Easier Said Than Done

Nichole Landaverde, Reporter

It’s important that your home life not affect your school life. Sometimes issues at home become an excuse for not doing your schoolwork. It can be overwhelming, I know, because I did the same thing. My excuse for not focusing in school was the death of my mother.

After she passed away three years ago, my dad would ask me in the mornings if I wanted to go to school. I felt well enough but the concept of school was overwhelming, so I said no.

I believed my lies. I told myself I didn’t want to see people or convinced myself I was not hungry so I wouldn’t have to get out of bed. Looking back, it’s likely I was depressed.

The days I did attend school, I would daydream. My teachers knew why I was lacking proper focus, so they didn’t get me in trouble for not focusing.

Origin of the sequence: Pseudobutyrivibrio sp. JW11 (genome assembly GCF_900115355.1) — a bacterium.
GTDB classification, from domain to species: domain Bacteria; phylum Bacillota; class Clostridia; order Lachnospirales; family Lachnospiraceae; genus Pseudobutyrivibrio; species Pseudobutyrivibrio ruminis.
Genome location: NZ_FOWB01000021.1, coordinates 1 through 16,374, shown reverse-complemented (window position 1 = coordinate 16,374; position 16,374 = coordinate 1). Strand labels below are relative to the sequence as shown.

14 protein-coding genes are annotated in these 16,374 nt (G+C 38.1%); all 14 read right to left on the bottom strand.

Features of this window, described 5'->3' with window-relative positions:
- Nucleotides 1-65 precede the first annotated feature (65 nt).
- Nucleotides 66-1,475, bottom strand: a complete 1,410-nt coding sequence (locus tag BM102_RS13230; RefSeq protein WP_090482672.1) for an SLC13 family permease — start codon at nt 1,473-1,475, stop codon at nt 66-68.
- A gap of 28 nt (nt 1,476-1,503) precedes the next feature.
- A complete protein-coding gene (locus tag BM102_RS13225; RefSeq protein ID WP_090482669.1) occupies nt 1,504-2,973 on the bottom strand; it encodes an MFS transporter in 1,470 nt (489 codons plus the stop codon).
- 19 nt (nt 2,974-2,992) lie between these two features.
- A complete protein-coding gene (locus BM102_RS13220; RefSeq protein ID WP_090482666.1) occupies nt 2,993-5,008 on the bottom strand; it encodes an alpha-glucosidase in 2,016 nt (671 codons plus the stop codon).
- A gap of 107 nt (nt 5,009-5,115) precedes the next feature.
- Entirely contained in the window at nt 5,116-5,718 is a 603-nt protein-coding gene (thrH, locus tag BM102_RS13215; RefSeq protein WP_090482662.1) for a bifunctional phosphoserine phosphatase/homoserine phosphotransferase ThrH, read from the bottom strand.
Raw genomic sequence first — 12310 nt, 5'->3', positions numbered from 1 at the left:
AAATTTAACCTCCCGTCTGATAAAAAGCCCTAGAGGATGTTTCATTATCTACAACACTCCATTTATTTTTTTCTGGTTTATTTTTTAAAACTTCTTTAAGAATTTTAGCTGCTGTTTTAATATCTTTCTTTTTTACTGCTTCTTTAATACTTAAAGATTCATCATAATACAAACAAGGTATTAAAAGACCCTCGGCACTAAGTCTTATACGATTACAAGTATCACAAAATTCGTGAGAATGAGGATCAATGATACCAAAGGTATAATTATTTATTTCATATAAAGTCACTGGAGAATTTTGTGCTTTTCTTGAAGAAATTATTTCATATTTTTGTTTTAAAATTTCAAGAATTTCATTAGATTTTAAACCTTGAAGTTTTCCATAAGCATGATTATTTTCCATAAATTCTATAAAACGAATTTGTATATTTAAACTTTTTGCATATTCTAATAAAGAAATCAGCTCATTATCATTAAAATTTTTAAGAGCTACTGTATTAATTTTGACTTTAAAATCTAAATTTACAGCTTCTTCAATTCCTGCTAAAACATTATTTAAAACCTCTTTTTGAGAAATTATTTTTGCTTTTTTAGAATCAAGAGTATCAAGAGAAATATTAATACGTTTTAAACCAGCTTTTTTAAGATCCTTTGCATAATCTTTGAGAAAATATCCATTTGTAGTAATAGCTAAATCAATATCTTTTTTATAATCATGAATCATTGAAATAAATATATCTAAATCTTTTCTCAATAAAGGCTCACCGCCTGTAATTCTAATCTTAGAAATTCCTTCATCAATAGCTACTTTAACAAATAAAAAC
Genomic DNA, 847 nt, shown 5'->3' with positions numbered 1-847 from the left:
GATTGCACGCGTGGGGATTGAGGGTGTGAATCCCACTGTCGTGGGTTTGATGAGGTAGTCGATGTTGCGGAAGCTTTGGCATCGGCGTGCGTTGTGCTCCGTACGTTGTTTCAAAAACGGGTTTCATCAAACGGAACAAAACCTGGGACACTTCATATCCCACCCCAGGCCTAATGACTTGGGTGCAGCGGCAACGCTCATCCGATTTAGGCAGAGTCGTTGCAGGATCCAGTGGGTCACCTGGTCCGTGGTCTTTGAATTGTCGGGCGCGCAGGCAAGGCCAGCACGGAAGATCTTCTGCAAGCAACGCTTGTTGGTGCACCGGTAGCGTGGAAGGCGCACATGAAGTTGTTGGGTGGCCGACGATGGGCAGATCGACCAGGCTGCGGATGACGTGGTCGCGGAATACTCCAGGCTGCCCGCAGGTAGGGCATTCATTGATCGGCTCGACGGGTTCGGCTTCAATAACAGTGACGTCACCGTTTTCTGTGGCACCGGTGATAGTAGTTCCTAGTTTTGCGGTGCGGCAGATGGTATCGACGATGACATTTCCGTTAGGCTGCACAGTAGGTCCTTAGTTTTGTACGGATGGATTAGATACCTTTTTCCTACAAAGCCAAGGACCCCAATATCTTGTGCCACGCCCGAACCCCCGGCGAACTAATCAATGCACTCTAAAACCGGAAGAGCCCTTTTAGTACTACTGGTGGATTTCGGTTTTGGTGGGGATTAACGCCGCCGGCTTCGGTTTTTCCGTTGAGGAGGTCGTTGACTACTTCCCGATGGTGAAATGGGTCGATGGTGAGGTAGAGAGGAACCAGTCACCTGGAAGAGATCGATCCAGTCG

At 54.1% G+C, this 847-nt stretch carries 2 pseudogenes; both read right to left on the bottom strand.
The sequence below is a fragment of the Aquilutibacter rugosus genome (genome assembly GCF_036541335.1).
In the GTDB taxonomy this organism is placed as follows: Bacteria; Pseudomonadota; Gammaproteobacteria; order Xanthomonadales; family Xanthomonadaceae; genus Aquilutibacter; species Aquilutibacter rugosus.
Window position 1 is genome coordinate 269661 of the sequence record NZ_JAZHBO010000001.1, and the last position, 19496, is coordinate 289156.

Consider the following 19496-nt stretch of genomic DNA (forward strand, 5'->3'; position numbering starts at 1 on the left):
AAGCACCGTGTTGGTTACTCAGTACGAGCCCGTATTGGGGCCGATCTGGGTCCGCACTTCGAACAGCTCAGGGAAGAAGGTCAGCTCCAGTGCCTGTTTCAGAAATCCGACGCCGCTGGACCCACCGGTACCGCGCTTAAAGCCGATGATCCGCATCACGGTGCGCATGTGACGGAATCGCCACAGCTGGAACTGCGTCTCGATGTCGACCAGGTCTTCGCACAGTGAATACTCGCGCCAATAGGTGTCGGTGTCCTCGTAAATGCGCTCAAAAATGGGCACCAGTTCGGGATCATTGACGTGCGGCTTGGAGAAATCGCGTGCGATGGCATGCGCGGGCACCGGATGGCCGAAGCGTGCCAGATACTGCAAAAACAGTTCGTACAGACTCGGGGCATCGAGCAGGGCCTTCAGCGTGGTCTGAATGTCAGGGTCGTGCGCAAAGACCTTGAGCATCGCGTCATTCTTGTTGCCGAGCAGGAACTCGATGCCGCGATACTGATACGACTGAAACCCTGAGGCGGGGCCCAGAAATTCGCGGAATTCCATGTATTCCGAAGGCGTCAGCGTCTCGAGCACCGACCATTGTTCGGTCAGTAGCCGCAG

I was not focused in school at all, and for what? Now I’m suffering the consequences. I have sophomore credits in my third year of high school. I could’ve put that aside for just six hours each day and learned something.

Many teens hold their issues and feelings inside until they build up. Yet many people would likely listen to you if you make an effort to tell them. It’s a whole different story telling, however, to tell a person what is on your mind. Its personal thoughts that you think only you are able to hear, it’s that way for a reason. But you need to break through and each out.

I don’t know what people go through, but if they have issues related to their home life, they should stay there. ‘What if I got kicked out?’ or ‘What if my parents are getting a divorce?’ Those are issues, I’m not saying they aren’t, but why bring them to school?

If you are sitting in a classroom unfocused, wandering, take a deep breath. Write out your emotions and if that doesn’t appeal to you, draw. If talking to people helps, then talk to a person in which you trust.

Think about the future. School will help you out.